As I write this message, I haven’t slept for more than 32 hours and I’ve just been working nonstop to finalize the lineup and get contents done for the Festival program. This is roughly the same two weeks every year for the last 14 years when I question myself: “Why do you keep doing this to yourself again?” But I look at the roster of films that I just booked and suddenly, I feel the excitement starting to build up already. Then I am reminded why I love doing what I do.
We have 75 great films from 22 countries that we cannot wait to share with all of you. I am amazed how filmmakers from all over the world keep finding LGBTQ stories and themes that have never been told on the screen before, and at the same time, find new and creative ways to express familiar ones.
As far as I’m concerned, this is the most courageous program I’ve ever put together. For one, all of our gala screenings have death or loss as major themes. The Festival starts off with one of my favorite lesbian-themed films in the lineup, Heartland where Lauren moves back with her mom in rural Oklahoma while still mourning the death of her girlfriend. In Other People, David goes back home to Sacramento to care for her dying mother Joanne played by Molly Shannon. Expect to hear more about this film since Shannon is an Oscar-hopeful in the Supporting Actress category. Both of these films would not have been Opening Night selections if they were simply depressing. They are equally as funny and uplifting as they are poignant.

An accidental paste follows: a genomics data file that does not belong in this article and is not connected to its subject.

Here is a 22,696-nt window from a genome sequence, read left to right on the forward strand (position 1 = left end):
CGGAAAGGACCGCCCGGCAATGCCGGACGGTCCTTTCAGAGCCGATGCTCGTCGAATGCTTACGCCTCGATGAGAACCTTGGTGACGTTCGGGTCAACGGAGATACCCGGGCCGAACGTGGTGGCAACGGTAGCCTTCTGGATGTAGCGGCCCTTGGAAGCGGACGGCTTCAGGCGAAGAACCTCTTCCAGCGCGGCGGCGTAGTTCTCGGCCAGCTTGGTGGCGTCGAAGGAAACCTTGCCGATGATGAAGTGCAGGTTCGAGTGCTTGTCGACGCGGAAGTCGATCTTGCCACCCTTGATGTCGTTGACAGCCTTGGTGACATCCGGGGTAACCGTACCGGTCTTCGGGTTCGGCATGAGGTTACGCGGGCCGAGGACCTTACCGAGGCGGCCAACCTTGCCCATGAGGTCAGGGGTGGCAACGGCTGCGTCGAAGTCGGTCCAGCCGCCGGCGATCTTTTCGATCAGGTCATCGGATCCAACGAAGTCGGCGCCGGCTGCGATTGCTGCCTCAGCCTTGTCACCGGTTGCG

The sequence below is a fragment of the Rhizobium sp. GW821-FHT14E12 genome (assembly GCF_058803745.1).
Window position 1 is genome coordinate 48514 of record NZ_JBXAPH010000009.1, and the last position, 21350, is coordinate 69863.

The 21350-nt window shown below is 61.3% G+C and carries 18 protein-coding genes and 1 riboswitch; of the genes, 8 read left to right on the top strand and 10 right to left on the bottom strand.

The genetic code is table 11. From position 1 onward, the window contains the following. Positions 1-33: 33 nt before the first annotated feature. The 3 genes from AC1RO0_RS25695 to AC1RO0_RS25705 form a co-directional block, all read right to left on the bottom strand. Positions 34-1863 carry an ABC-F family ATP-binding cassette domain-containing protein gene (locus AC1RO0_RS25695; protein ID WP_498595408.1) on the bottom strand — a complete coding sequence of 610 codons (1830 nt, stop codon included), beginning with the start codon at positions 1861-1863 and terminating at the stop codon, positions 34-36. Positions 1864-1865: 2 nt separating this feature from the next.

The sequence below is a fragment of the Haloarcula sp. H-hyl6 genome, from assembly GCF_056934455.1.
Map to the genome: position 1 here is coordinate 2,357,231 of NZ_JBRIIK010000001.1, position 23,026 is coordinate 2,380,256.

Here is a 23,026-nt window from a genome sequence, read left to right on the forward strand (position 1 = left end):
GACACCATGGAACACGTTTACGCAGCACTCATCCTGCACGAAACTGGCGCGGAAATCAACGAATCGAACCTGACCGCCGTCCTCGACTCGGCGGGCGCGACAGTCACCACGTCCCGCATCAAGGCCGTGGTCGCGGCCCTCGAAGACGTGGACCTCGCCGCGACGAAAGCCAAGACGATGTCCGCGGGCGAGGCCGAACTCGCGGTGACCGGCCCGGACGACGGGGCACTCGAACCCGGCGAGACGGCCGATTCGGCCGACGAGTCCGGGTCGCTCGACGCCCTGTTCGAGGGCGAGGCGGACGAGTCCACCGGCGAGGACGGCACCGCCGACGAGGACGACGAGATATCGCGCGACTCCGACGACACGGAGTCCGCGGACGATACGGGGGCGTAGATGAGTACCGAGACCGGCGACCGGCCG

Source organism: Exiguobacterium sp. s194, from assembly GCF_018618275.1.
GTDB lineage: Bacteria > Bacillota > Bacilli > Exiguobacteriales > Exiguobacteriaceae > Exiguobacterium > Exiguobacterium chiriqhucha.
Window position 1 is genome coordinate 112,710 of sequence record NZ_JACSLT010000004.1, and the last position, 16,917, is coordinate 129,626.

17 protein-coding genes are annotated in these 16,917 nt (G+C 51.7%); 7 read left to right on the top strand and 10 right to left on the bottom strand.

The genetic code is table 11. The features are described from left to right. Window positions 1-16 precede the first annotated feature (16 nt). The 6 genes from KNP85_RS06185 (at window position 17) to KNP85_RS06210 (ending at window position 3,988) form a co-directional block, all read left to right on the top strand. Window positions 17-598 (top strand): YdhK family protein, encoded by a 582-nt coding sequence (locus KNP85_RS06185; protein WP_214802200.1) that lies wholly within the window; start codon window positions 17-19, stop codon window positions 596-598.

Taking our Narrative Centerpiece spot this year is the British road trip dramedy Burn Burn Burn starring Laura Carmichael (Lady Edith of TV’s Downton Abbey) traveling with her lesbian best friend to scatter the ashes of a third friend all over the UK.
So many people have been asking about the documentary Strike A Pose featuring Madonna’s former male backup dancers from her Blond Ambition Tour. You’ll be happy to know that we are highlighting it as our Documentary Centerpiece.
Perhaps the sexiest films in the Festival, Lazy Eye, about two reuniting hunky former lovers, and Summertime, about two beautiful liberal women facing small-mindedness in rural France, are our Spotlight Features.
Do not be misled by our Closing Night title Pushing Dead which is actually a quirky dark-ish comedy with something important to say. It stars familiar faces like James Roday, Danny Glover, Khandi Alexander, and Robin Weigert. It’s a must-see considering that it has limited festival participation right now.
I’d also like to think of this year’s programming as ballsy not only because we don’t shy away from films with darker themes (Demimonde from Hungary) but also because there’s a lot more
non-porn male frontal nudity in the lineup.
It’s a welcome trend, if you ask me.
Speaking of nudity, the ImageOut There! films this year are a fine combination of sex and young love. They are not to be missed.
So many films to talk about and recommend but too little space in this message. But as loyal ImageOut patrons and supporters, you know that if they are in our lineup then they must be good. So don’t be afraid to venture into films and genres that you would typically avoid. Don’t you trust me by now?
And remember, everything at ImageOut is a labor of love. Thanks to all our volunteers and member donors!
Have a great Festival and see you all in the dark!
Chair, Programming Committee